This Is What A Metabolic Scientist Eats In A Day For Blood Sugar Balance
As a metabolic scientist with a doctorate in bioenergetics, Ben Bikman, Ph.D., author of Why We Get Sick, certainly knows a thing or two about how to optimize metabolic health, including the nutrition and lifestyle habits that can help you maintain balanced blood sugar and a healthy weight. And, sure, he can easily do a deep dive into the science of metabolic flexibility—he is on the medical advisory board of Levels, after all—but sometimes it helps to see how these dietary recommendations play out in practice.
That said, we asked Bikman on this episode of the mindbodygreen podcast to walk us through a "Day in the Life" of a metabolic scientist. Below, find out exactly what he eats in a day.
Breakfast is typically Bikman's main domain: He loves to make a homemade morning meal for the whole family. "I will make crepes, where every crepe has one full egg in it," he notes, so each serving has a hearty source of protein. "There's some flour, and the flour will increase glucose and insulin," he adds, but he mainly makes crepes for his kids, who can tolerate a bit more starch.
"Another breakfast will just be good old-fashioned scrambled eggs and bacon, or we will make omelets," he notes. "Basically, I want to make sure my kids get a lot of protein and whatever fat that comes with it." Bikman, himself, tries to keep his meals pretty low-carb and protein-heavy—although he will dabble in crepe day from time to time. "[Or] I'll have a low-carb meal replacement shake that I blend up," he adds.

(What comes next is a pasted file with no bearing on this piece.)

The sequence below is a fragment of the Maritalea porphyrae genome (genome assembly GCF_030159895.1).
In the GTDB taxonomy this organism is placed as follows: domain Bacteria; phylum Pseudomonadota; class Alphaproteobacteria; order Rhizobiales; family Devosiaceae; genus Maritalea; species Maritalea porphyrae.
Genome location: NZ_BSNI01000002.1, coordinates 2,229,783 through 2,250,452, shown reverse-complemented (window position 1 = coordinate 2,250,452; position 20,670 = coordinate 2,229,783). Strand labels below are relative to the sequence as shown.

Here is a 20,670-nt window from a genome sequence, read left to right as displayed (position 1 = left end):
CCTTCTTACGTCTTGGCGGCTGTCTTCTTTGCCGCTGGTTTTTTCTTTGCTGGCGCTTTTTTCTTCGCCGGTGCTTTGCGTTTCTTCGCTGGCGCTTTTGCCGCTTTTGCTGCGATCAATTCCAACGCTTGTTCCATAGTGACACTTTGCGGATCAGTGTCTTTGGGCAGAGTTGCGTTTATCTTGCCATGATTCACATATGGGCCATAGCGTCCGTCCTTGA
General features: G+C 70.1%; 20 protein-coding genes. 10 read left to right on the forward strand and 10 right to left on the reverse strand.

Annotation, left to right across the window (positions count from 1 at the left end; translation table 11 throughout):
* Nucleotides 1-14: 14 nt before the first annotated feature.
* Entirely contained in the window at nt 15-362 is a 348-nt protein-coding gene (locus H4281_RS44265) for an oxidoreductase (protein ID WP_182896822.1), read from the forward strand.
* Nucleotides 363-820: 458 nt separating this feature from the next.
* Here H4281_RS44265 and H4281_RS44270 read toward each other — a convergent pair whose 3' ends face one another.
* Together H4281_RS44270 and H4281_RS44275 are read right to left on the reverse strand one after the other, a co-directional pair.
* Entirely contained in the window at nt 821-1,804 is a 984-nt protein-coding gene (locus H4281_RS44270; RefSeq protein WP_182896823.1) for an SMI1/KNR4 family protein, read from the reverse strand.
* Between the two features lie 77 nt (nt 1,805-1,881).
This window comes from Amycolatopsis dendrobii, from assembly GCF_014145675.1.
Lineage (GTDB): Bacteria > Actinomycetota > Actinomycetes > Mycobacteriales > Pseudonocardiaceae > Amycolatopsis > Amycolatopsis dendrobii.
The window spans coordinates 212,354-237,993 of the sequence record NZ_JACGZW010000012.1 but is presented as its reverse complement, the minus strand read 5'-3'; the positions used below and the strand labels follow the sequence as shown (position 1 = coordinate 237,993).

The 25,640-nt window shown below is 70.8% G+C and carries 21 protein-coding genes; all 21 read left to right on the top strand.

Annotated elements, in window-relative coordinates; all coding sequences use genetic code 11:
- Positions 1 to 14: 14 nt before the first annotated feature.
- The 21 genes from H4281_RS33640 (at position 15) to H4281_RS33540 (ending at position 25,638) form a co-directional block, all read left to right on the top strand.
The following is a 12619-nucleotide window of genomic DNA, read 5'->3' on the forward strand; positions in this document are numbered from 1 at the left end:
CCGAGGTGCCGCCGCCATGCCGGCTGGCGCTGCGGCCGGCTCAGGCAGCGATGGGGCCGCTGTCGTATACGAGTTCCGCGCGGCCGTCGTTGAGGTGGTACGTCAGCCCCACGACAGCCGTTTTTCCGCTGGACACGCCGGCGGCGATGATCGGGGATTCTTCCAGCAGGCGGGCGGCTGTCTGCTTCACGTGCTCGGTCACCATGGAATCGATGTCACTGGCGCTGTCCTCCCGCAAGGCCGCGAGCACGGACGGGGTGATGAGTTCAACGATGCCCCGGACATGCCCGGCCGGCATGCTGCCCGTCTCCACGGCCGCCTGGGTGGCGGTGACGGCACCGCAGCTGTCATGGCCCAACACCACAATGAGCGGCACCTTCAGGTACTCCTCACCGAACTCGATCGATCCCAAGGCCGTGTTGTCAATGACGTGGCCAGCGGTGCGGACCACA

"Generally, lunch is going to be little to no carbs," he explains. Usually, he'll have some source of grass-fed, sustainably sourced meat or a low-carb meal replacement shake. Again, prioritizing protein is the key: "Protein also has a very high degree of satiety, so it will naturally help a person eat better portions," he adds.
An important caveat: Bikman does not demonize all carbs. Rather, he advises against a bunch of refined carbs. "We get the bulk of our carbohydrates from bags and boxes with barcodes," he explains, which leads to blood sugar spikes, elevated insulin, and potentially insulin resistance down the line.
"I want to have dinner with my family, whatever it is," Bikman notes. "If there's a way for me to keep it generally low-carb—like if we're having pizza, I'll just eat some of the toppings. But if one of my daughters makes spaghetti and meatballs, I'm going to have some of her spaghetti that she made. I just might have less of it and more of the meatballs, but I'm going to eat dinner with the family." Connecting with his loved ones remains priority No. 1, which is a good move in terms of metabolic health—after all, a high social integration has been associated with positive metabolic function.
After dinner, he tries not to eat for the rest of the night. "The single greatest predictor of a good night's sleep is if I go to bed on an empty stomach," he shares. "I really fill up on lunch and eat a smaller dinner by design. I want to go to bed on an emptier stomach, so then I'll sleep well." Now, you also don't want to go to bed hungry—that can activate cortisol, the stress hormone—but eating food too close to bedtime can disrupt your sleep. Here's a list of expert-approved bedtime snacks, if you're feeling peckish.
Ultimately, Bikman tries to control what he can in terms of diet, but if he has to sacrifice a low-carb meal to spend time with his family, that's A-OK. "I have a life outside the lab that dictates a large part of how I behave, and I wouldn't have it any other way," he shares. "Being a husband and father is my absolute priority."
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